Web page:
Open Access

Endoplasmic reticulum stress induces liver cells apoptosis after brain death by suppressing the phosphorylation of protein phosphatase 2A

  • Authors:
    • Jia'nan Lan
    • Zibiao Zhong
    • Yanfeng Wang
    • Yan Xiong
    • Qifa Ye
  • View Affiliations

  • Published online on: December 10, 2019     https://doi.org/10.3892/mmr.2019.10874
  • Pages: 567-574
  • Copyright: © Lan et al. This is an open access article distributed under the terms of Creative Commons Attribution License.

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Abstract

The present study aimed to investigate whether brain death (BD) induces the activation of endoplasmic reticulum stress (ERS) and protein phosphatase 2A (PP2A), and reveal the possible association with BD‑induced liver cell apoptosis. A total of 30 healthy adult male Sprague‑Dawley rats were randomized into three groups: Sham‑operated group (S), BD group and 4‑phenylbutyric acid group (BD + 4‑PBA), with 10 rats in each group. All rats were anesthetized. The model of BD was established by inflating a balloon catheter that was placed into the extradural space after anesthesia. 4‑PBA was administered via an intraperitoneal injection when the BD model was established. Anesthesia of the S group of rats was maintained for 6 h. Liver tissues were harvested after 6 h of BD. HE staining was used to evaluate the damage of liver. Terminal deoxynucleotidyl transferase‑mediated 2'‑deoxyuridine 5'‑triphosphate nick‑end labeling staining was used to observe the apoptosis of liver cells. Activation of ERS and PP2A was examined by western blotting and immunohistochemical staining. We reported that the apoptosis of liver cells after BD was significantly promoted than in the S group. Activation of ERS and PP2A was induced in the BD group when compared with S group. Phosphorylation of PP2A was suppressed in BD group. Application of 4‑PBA decreased the activation of ERS and apoptosis rate compared with the BD group. In addition, activation of PP2A in the BD + 4‑PBA group was decreased due to the reduction of PP2A phosphorylation compared with the BD group, but the levels were higher than in the S group. (P<0.05). In summary, our results indicated that BD induced ERS, then activated PP2A by suppressing the phosphorylation of PP2A, resulting in the apoptosis of liver cells.

Introduction

Liver transplantation (LT) is the most effective treatment for end-stage liver diseases; however, donor shortage has confined the application of LT (1). Donation after brain death (DBD) may possibly overcome the severe imbalance between organ transplant demand and recipients. On the contrary, BD is a complex pathophysiologic process which may affects donor organs. Compared with living donors, there is an approximate graft survival rate in adult liver transplantation while in pediatric liver transplantation the graft survival rate of DBD donor was significantly lower than a living donor or split-liver transplantation (2). It has been demonstrated that the primary factor of BD-induced liver damage was the Cushing reaction, and the subsequent severe changes in the hemodynamic and oxygenation state (3). Previously, it was indicated that BD was associated with the endoplasmic reticulum (ER) (4,5). The ER is one of the most important organelles involved in protein synthesis and folding (6). While many adverse factors can obstruct the physiological function of the ER, leading to the damage this organelle, ER stress (ERS) can occur through protein kinase RNA-like ER kinase (PERK), inositol-requiring enzyme 1α (IRE1α) and activating transcription factor 6 (ATF6) pathways, which would finally induce apoptosis (7,8). Protein phosphatase 2A (PP2A) is a major serine/threonine phosphatase in cells. It plays critical roles in many physiological processes such as cell proliferation, migration, cell cycle control and death (9). Currently, several studies have revealed that ERS could induce activation of PP2A resulting in apoptosis (1012). The present study aimed to investigate the relationship between ERS and PP2A in liver cell damage after BD.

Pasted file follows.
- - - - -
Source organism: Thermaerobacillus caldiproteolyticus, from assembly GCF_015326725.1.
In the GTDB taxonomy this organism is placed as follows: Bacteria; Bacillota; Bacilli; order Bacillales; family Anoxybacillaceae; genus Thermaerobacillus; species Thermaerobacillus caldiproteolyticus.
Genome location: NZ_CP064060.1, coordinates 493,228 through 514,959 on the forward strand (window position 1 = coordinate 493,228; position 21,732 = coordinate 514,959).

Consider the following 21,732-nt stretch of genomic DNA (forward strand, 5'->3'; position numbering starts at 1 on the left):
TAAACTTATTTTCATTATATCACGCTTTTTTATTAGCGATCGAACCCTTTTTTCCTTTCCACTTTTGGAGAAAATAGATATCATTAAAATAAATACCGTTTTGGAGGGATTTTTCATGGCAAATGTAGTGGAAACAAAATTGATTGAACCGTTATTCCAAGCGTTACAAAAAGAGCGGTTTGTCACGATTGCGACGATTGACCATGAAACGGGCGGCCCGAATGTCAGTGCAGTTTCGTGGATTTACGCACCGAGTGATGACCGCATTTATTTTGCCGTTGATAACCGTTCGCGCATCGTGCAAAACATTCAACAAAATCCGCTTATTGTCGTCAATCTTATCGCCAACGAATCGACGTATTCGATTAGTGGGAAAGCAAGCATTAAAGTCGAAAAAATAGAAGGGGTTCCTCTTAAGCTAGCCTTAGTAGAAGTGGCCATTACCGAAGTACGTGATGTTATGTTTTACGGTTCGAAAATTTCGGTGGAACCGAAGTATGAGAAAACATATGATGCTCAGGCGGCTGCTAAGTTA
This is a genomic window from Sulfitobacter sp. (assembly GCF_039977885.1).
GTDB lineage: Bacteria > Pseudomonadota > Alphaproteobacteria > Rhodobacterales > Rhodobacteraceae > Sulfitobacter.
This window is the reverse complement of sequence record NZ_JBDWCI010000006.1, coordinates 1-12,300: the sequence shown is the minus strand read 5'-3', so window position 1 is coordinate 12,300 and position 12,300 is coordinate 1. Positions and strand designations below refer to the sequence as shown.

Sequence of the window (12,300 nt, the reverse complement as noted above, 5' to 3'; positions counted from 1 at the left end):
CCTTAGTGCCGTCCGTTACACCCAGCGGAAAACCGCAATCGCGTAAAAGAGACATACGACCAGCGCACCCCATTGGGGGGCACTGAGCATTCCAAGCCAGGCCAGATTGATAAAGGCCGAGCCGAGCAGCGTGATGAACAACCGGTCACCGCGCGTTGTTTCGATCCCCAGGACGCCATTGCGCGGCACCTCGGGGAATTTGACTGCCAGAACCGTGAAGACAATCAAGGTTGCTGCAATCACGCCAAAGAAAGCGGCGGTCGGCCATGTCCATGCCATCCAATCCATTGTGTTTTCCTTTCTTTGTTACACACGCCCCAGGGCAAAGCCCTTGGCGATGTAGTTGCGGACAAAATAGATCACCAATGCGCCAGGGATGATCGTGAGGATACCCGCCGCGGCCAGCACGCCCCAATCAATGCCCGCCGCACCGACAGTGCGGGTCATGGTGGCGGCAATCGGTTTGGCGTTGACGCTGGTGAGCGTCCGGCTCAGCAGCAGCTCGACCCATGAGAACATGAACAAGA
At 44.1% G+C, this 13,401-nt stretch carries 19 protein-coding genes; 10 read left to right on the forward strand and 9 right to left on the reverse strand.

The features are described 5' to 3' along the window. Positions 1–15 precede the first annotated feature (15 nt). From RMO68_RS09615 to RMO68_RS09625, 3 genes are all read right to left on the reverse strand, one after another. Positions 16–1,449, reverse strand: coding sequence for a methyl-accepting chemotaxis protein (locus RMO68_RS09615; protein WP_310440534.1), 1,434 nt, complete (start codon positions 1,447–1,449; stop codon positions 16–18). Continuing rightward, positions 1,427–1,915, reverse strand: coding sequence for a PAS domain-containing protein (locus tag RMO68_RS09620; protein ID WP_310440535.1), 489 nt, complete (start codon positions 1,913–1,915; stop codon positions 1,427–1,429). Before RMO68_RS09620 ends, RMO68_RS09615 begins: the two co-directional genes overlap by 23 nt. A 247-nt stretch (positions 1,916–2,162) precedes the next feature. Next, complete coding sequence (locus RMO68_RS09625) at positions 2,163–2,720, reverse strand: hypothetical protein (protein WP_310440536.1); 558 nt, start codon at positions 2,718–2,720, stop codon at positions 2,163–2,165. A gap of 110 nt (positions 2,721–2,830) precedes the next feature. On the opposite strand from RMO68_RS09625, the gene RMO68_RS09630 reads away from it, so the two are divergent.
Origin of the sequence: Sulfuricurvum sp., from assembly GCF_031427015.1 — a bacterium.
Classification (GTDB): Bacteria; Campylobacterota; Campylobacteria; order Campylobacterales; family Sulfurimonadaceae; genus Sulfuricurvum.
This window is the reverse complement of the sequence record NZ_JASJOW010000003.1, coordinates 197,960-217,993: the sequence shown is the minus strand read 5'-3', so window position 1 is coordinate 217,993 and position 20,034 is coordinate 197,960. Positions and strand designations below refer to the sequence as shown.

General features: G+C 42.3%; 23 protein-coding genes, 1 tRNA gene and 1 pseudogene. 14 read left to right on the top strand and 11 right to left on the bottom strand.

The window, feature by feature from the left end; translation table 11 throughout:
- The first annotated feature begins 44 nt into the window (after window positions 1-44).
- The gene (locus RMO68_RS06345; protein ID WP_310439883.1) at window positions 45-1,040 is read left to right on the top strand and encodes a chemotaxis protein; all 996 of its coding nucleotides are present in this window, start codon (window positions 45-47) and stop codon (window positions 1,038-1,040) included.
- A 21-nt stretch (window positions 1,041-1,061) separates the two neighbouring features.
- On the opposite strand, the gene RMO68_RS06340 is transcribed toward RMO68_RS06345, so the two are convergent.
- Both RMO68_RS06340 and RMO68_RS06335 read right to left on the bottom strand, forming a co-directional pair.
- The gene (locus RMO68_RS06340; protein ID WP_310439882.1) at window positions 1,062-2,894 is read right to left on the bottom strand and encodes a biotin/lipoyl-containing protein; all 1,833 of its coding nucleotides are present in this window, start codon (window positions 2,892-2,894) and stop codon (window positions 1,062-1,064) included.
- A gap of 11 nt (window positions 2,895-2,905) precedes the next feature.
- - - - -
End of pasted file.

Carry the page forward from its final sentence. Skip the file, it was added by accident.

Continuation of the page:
Materials and methods

Animals and grouping

Thirty male adult Sprague-Dawley rats, weighing 300±20 g, ~8 weeks of age were obtained from the Centers for Disease Control and Prevention of Wuhan (Wuhan, China), and were maintained in the Animal Experimental Center of Zhongnan Hospital, Wuhan University (Wuhan China). Prior to the experiments, standard chow and water were given to the rats ad libitum, and they were housed at 20–25°C and 50–70% humidity with a 12 h light/dark cycle. All the rats were randomized into three groups equally: Sham-operation group (S group), BD group, and 4-phenylbutyric acid group (4-PBA group), with 10 rats in each group. All animals were fed in the Animal Experiment Center of Zhongnan Hospital of Wuhan University 7 days before the experimental operation. All experiment operations were performed in accordance with the Experimental Animal Regulations of the People's Republic of China and the Guide for the Care and Use of Laboratory Animals (13). Prior to the establishment of animal model all animals were fasted overnight but had free access to water.

Establishment of animal model and specimens harvesting

The BD model was established by intracranial inflating (14). All animals were anesthetized with pentobarbital solution (50 mg/kg) via an intraperitoneal injection; atropine solution (0.03 mg/kg) was used to decrease secretion of glands. Following anesthesia, rats were fixed on a homeothermic warming blanket linking to an Intelligent Temperature Controller (Taimeng Biological Technology Co., Ltd.) with the temperature probe placed into the anus to maintain temperature at ~38±1°C. Skin of calva was prepared. The scalp and the epicranial muscles and periosteum were excised. A 2-mm diameter hole was drilled on the skull at the intersection of sagittal line and the midpoint of two eyes. A 3F Fogarty catheter balloon (Fogarty Arterial Embolectomy Catheter, 3F, Edwards Lifesciences Co.) was put into the epidural space completely through the burr hole. Then, the catheter was gradually inflated to a final volume of ~2,000 ml. The femoral artery was catheterized to monitor blood pressure. The femoral vein was catheterized to prepare for fluid administration. An electrocardiogram and electroencephalogram were monitored using the Biological Function Date Acquisition and Monitoring System (Taimeng Biological Technology Co., Ltd.); tracheal intubation was also performed. The criterions of BD were referred to China Adult Brain Death Determination Technology Specifications and USA Adult Brain Death Diagnostics Guide (15). Rats of the BD group had underwent BD which was maintained for 6 h. Sham-operation rats were anesthetized, skull-drilled and intracranial catheterized but without inflating; anesthesia was maintained for 6 h. 4-PBA was administered 300 mg/kg via an intraperitoneal injection when the BD model was established; liver specimens were harvested 6 h after BD.